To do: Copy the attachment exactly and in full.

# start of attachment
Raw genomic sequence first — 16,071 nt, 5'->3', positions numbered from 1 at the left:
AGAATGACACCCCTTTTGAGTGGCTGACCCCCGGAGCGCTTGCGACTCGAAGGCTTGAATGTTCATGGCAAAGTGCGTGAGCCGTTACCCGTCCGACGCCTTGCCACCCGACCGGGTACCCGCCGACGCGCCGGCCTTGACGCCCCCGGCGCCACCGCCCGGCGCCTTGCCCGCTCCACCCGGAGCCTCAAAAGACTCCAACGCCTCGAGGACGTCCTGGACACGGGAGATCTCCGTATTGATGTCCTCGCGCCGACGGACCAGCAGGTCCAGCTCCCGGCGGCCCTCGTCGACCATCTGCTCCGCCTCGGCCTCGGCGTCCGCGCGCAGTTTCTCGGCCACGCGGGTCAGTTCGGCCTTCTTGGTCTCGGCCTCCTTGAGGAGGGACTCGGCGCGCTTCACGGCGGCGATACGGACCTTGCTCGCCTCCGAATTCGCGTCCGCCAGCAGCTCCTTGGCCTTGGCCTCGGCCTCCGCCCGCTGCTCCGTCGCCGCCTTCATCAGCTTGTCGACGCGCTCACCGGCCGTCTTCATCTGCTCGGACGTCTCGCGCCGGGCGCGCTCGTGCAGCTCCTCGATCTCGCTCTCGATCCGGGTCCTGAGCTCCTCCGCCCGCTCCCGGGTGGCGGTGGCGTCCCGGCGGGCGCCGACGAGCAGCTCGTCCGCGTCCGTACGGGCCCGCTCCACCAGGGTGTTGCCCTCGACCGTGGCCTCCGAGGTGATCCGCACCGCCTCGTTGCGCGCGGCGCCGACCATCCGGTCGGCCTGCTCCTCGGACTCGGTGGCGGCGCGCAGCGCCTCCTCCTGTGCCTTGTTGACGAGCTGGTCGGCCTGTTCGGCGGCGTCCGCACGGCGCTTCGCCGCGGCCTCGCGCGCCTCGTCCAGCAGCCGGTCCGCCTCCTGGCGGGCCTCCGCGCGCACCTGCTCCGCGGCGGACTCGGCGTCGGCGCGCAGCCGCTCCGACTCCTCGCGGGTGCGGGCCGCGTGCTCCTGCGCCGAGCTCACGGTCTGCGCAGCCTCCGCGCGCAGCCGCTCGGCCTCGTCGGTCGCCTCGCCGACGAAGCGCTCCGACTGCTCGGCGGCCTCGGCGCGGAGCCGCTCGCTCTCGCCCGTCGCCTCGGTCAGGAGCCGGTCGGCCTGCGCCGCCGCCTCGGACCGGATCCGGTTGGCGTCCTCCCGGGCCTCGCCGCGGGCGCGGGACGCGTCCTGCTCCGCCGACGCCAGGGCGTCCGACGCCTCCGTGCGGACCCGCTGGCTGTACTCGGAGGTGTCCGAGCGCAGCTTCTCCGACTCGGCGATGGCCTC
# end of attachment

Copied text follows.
Raw genomic sequence first — 16,071 nt, 5'->3', positions numbered from 1 at the left:
AGAATGACACCCCTTTTGAGTGGCTGACCCCCGGAGCGCTTGCGACTCGAAGGCTTGAATGTTCATGGCAAAGTGCGTGAGCCGTTACCCGTCCGACGCCTTGCCACCCGACCGGGTACCCGCCGACGCGCCGGCCTTGACGCCCCCGGCGCCACCGCCCGGCGCCTTGCCCGCTCCACCCGGAGCCTCAAAAGACTCCAACGCCTCGAGGACGTCCTGGACACGGGAGATCTCCGTATTGATGTCCTCGCGCCGACGGACCAGCAGGTCCAGCTCCCGGCGGCCCTCGTCGACCATCTGCTCCGCCTCGGCCTCGGCGTCCGCGCGCAGTTTCTCGGCCACGCGGGTCAGTTCGGCCTTCTTGGTCTCGGCCTCCTTGAGGAGGGACTCGGCGCGCTTCACGGCGGCGATACGGACCTTGCTCGCCTCCGAATTCGCGTCCGCCAGCAGCTCCTTGGCCTTGGCCTCGGCCTCCGCCCGCTGCTCCGTCGCCGCCTTCATCAGCTTGTCGACGCGCTCACCGGCCGTCTTCATCTGCTCGGACGTCTCGCGCCGGGCGCGCTCGTGCAGCTCCTCGATCTCGCTCTCGATCCGGGTCCTGAGCTCCTCCGCCCGCTCCCGGGTGGCGGTGGCGTCCCGGCGGGCGCCGACGAGCAGCTCGTCCGCGTCCGTACGGGCCCGCTCCACCAGGGTGTTGCCCTCGACCGTGGCCTCCGAGGTGATCCGCACCGCCTCGTTGCGCGCGGCGCCGACCATCCGGTCGGCCTGCTCCTCGGACTCGGTGGCGGCGCGCAGCGCCTCCTCCTGTGCCTTGTTGACGAGCTGGTCGGCCTGTTCGGCGGCGTCCGCACGGCGCTTCGCCGCGGCCTCGCGCGCCTCGTCCAGCAGCCGGTCCGCCTCCTGGCGGGCCTCCGCGCGCACCTGCTCCGCGGCGGACTCGGCGTCGGCGCGCAGCCGCTCCGACTCCTCGCGGGTGCGGGCCGCGTGCTCCTGCGCCGAGCTCACGGTCTGCGCAGCCTCCGCGCGCAGCCGCTCGGCCTCGTCGGTCGCCTCGCCGACGAAGCGCTCCGACTGCTCGGCGGCCTCGGCGCGGAGCCGCTCGCTCTCGCCCGTCGCCTCGGTCAGGAGCCGGTCGGCCTGCGCCGCCGCCTCGGACCGGATCCGGTTGGCGTCCTCCCGGGCCTCGCCGCGGGCGCGGGACGCGTCCTGCTCCGCCGACGCCAGGGCGTCCGACGCCTCCGTGCGGACCCGCTGGCTGTACTCGGAGGTGTCCGAGCGCAGCTTCTCCGACTCGGCGATGGCCTC